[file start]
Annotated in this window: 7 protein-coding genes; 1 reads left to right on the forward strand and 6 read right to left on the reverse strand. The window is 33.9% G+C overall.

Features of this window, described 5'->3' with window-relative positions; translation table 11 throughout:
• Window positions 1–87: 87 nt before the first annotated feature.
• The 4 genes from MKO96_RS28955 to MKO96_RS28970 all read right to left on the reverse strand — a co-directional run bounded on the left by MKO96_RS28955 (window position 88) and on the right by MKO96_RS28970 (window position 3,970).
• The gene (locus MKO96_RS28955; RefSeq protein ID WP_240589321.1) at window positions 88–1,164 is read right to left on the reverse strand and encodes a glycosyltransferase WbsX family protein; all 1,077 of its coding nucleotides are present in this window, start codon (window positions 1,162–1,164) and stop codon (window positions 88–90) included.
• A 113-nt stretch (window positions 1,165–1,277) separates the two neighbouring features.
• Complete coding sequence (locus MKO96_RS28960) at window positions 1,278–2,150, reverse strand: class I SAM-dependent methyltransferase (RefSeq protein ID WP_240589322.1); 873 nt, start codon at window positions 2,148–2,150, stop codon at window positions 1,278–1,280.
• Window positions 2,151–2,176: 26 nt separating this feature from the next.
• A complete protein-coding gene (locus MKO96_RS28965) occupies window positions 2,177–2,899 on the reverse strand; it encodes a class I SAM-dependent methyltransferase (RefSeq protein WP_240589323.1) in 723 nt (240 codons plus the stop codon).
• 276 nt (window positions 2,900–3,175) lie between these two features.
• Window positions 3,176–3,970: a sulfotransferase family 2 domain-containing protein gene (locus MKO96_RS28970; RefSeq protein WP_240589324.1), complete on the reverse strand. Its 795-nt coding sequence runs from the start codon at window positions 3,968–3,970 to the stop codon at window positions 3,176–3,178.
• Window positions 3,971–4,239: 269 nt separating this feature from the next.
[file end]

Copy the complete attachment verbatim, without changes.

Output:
Annotated in this window: 7 protein-coding genes; 1 reads left to right on the forward strand and 6 read right to left on the reverse strand. The window is 33.9% G+C overall.

Features of this window, described 5'->3' with window-relative positions; translation table 11 throughout:
• Window positions 1–87: 87 nt before the first annotated feature.
• The 4 genes from MKO96_RS28955 to MKO96_RS28970 all read right to left on the reverse strand — a co-directional run bounded on the left by MKO96_RS28955 (window position 88) and on the right by MKO96_RS28970 (window position 3,970).
• The gene (locus MKO96_RS28955; RefSeq protein ID WP_240589321.1) at window positions 88–1,164 is read right to left on the reverse strand and encodes a glycosyltransferase WbsX family protein; all 1,077 of its coding nucleotides are present in this window, start codon (window positions 1,162–1,164) and stop codon (window positions 88–90) included.
• A 113-nt stretch (window positions 1,165–1,277) separates the two neighbouring features.
• Complete coding sequence (locus MKO96_RS28960) at window positions 1,278–2,150, reverse strand: class I SAM-dependent methyltransferase (RefSeq protein ID WP_240589322.1); 873 nt, start codon at window positions 2,148–2,150, stop codon at window positions 1,278–1,280.
• Window positions 2,151–2,176: 26 nt separating this feature from the next.
• A complete protein-coding gene (locus MKO96_RS28965) occupies window positions 2,177–2,899 on the reverse strand; it encodes a class I SAM-dependent methyltransferase (RefSeq protein WP_240589323.1) in 723 nt (240 codons plus the stop codon).
• 276 nt (window positions 2,900–3,175) lie between these two features.
• Window positions 3,176–3,970: a sulfotransferase family 2 domain-containing protein gene (locus MKO96_RS28970; RefSeq protein WP_240589324.1), complete on the reverse strand. Its 795-nt coding sequence runs from the start codon at window positions 3,968–3,970 to the stop codon at window positions 3,176–3,178.
• Window positions 3,971–4,239: 269 nt separating this feature from the next.